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August 19, 2008

Change

Today is the second day of consciously choosing a vegan diet. It was a sudden conversion. I've been a vegetarian before. I'm a natural. I refuse to handle raw poultry and I don't particularly like handling uncooked meat. But if you served it to me on platter all cooked up, I could usually forget about the origins. I say, usually, because if the slightest imperfection was found, I would get all freaked out.

After a couple of sporadic but committed years as a vegetarian, I would end up caving in out of laziness and fear of carbs. I rationalized I needed my protein, rather than take time to prep a meal out of quinoa. I would buy mystical organic grains and flours and then watch them get dusty and expire. In other words, I, Mary Addison Hackett, rarely have taken the time to prep and cook interesting meals on a daily basis. It's embarrassing, but when your spouse is a foodie and likes to do all the cooking, it's easy to be a slacker.

I was confessing the above to a pescatarian friend, who recommended the vegetarian cookbook, How to Cook Everything Vegetarian. This prompted me to stop at my local bookstore where I came across the book, Skinny Bitch. Another friend had raved about some recipes in the companion book, but thinking it was the most asinine title I'd ever heard, I dismissed it immediately. Two days ago, I bought it and read it cover to cover in maybe an hour.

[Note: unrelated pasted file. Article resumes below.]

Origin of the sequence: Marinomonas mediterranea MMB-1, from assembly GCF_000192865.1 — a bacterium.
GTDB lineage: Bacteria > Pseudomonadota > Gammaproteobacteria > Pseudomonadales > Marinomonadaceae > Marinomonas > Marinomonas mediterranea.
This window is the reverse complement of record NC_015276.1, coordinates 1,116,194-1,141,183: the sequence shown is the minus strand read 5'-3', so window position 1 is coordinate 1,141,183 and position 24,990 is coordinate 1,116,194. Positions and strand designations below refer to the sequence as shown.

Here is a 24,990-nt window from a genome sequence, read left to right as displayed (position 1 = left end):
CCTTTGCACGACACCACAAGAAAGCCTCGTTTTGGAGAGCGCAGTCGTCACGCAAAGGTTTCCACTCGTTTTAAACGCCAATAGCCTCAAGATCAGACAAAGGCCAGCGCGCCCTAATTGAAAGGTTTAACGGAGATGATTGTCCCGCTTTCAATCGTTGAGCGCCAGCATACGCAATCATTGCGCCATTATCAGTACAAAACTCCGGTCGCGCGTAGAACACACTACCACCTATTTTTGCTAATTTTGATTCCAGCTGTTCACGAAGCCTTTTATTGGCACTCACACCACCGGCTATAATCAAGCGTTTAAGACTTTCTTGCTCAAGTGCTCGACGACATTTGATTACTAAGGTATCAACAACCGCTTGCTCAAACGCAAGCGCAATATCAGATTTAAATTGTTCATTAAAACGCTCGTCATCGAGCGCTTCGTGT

The next day I was a vegan. It's not like I've been under a rock and hadn't known or heard about all the wonderful things going on out of my eyesight, but for some reason reading about it in a blatantly sensational style got my attention. The authors claim that the title was just a way to catch attention and sell books. I still think the title sucks, but if you need a kick in the pants to give up cokes, diet cokes, caffeine, sugar, meat, dairy etc, it's a good read.

Yesterday I had soymilk in my coffee instead of cream. I ate fruit for breakfast and a soycheese bean burrito for lunch. An out of town guest came over for dinner and I prepared quinoa patties and an edamame and corn salad. Tracking down some ingredients, stocking up on new staples and cooking took a little more time, but it was tasty and I felt better.

I still use hydrofluorocarbons and turps in the studio, wear leather and contribute to the downfall of our planet in other ways, but it's a step.

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